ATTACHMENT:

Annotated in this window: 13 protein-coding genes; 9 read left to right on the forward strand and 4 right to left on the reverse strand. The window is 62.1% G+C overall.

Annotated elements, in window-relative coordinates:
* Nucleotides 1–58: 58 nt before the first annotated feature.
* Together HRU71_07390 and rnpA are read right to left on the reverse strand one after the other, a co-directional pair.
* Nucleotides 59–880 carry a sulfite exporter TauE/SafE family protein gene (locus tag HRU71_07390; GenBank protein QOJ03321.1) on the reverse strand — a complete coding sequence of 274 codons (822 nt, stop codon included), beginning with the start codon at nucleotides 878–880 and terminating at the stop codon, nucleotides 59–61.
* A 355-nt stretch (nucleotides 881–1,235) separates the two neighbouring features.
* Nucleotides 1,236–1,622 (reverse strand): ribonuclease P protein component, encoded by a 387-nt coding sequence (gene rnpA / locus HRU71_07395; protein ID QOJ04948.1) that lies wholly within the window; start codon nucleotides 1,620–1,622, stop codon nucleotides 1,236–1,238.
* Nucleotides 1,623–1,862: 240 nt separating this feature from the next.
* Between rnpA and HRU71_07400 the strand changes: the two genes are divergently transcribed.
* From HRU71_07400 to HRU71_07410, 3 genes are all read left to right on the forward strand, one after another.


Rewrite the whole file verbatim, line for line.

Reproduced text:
Annotated in this window: 13 protein-coding genes; 9 read left to right on the forward strand and 4 right to left on the reverse strand. The window is 62.1% G+C overall.

Annotated elements, in window-relative coordinates:
* Nucleotides 1–58: 58 nt before the first annotated feature.
* Together HRU71_07390 and rnpA are read right to left on the reverse strand one after the other, a co-directional pair.
* Nucleotides 59–880 carry a sulfite exporter TauE/SafE family protein gene (locus tag HRU71_07390; GenBank protein QOJ03321.1) on the reverse strand — a complete coding sequence of 274 codons (822 nt, stop codon included), beginning with the start codon at nucleotides 878–880 and terminating at the stop codon, nucleotides 59–61.
* A 355-nt stretch (nucleotides 881–1,235) separates the two neighbouring features.
* Nucleotides 1,236–1,622 (reverse strand): ribonuclease P protein component, encoded by a 387-nt coding sequence (gene rnpA / locus HRU71_07395; protein ID QOJ04948.1) that lies wholly within the window; start codon nucleotides 1,620–1,622, stop codon nucleotides 1,236–1,238.
* Nucleotides 1,623–1,862: 240 nt separating this feature from the next.
* Between rnpA and HRU71_07400 the strand changes: the two genes are divergently transcribed.
* From HRU71_07400 to HRU71_07410, 3 genes are all read left to right on the forward strand, one after another.